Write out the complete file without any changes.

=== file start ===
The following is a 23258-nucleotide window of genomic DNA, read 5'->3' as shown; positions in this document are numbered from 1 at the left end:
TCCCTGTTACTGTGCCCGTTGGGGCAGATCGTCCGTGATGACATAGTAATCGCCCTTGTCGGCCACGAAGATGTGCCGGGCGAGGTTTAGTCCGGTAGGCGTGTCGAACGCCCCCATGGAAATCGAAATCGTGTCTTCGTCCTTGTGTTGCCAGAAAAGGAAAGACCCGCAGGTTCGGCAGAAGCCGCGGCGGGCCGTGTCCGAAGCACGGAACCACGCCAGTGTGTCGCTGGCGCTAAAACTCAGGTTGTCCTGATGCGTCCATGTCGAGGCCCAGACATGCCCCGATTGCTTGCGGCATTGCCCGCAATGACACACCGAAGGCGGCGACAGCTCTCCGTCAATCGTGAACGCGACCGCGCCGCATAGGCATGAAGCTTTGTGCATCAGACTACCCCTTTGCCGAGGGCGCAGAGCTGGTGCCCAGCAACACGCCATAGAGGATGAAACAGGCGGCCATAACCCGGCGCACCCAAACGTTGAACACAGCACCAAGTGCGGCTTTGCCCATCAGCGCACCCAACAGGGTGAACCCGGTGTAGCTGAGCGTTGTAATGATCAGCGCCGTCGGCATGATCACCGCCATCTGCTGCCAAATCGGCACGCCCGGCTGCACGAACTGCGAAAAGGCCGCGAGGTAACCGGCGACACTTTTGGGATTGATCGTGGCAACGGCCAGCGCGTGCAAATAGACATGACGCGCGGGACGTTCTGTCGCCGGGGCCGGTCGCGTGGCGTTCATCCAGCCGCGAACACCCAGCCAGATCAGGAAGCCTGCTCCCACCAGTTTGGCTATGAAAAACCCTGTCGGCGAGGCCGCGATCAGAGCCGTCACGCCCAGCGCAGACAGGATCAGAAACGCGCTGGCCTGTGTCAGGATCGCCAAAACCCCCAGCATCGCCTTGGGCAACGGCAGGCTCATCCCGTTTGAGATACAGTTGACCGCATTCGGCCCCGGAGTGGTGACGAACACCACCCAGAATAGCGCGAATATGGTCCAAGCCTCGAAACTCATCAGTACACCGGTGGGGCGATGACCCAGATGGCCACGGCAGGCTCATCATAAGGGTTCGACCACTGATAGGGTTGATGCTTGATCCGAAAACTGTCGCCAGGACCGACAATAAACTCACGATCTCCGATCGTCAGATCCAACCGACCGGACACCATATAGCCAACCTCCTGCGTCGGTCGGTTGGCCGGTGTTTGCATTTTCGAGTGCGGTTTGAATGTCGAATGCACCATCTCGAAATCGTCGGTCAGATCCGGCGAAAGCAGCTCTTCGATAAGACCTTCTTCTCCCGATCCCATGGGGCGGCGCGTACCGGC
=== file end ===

The following is a 23258-nucleotide window of genomic DNA, read 5'->3' as shown; positions in this document are numbered from 1 at the left end:
TCCCTGTTACTGTGCCCGTTGGGGCAGATCGTCCGTGATGACATAGTAATCGCCCTTGTCGGCCACGAAGATGTGCCGGGCGAGGTTTAGTCCGGTAGGCGTGTCGAACGCCCCCATGGAAATCGAAATCGTGTCTTCGTCCTTGTGTTGCCAGAAAAGGAAAGACCCGCAGGTTCGGCAGAAGCCGCGGCGGGCCGTGTCCGAAGCACGGAACCACGCCAGTGTGTCGCTGGCGCTAAAACTCAGGTTGTCCTGATGCGTCCATGTCGAGGCCCAGACATGCCCCGATTGCTTGCGGCATTGCCCGCAATGACACACCGAAGGCGGCGACAGCTCTCCGTCAATCGTGAACGCGACCGCGCCGCATAGGCATGAAGCTTTGTGCATCAGACTACCCCTTTGCCGAGGGCGCAGAGCTGGTGCCCAGCAACACGCCATAGAGGATGAAACAGGCGGCCATAACCCGGCGCACCCAAACGTTGAACACAGCACCAAGTGCGGCTTTGCCCATCAGCGCACCCAACAGGGTGAACCCGGTGTAGCTGAGCGTTGTAATGATCAGCGCCGTCGGCATGATCACCGCCATCTGCTGCCAAATCGGCACGCCCGGCTGCACGAACTGCGAAAAGGCCGCGAGGTAACCGGCGACACTTTTGGGATTGATCGTGGCAACGGCCAGCGCGTGCAAATAGACATGACGCGCGGGACGTTCTGTCGCCGGGGCCGGTCGCGTGGCGTTCATCCAGCCGCGAACACCCAGCCAGATCAGGAAGCCTGCTCCCACCAGTTTGGCTATGAAAAACCCTGTCGGCGAGGCCGCGATCAGAGCCGTCACGCCCAGCGCAGACAGGATCAGAAACGCGCTGGCCTGTGTCAGGATCGCCAAAACCCCCAGCATCGCCTTGGGCAACGGCAGGCTCATCCCGTTTGAGATACAGTTGACCGCATTCGGCCCCGGAGTGGTGACGAACACCACCCAGAATAGCGCGAATATGGTCCAAGCCTCGAAACTCATCAGTACACCGGTGGGGCGATGACCCAGATGGCCACGGCAGGCTCATCATAAGGGTTCGACCACTGATAGGGTTGATGCTTGATCCGAAAACTGTCGCCAGGACCGACAATAAACTCACGATCTCCGATCGTCAGATCCAACCGACCGGACACCATATAGCCAACCTCCTGCGTCGGTCGGTTGGCCGGTGTTTGCATTTTCGAGTGCGGTTTGAATGTCGAATGCACCATCTCGAAATCGTCGGTCAGATCCGGCGAAAGCAGCTCTTCGATAAGACCTTCTTCTCCCGATCCCATGGGGCGGCGCGTACCGGC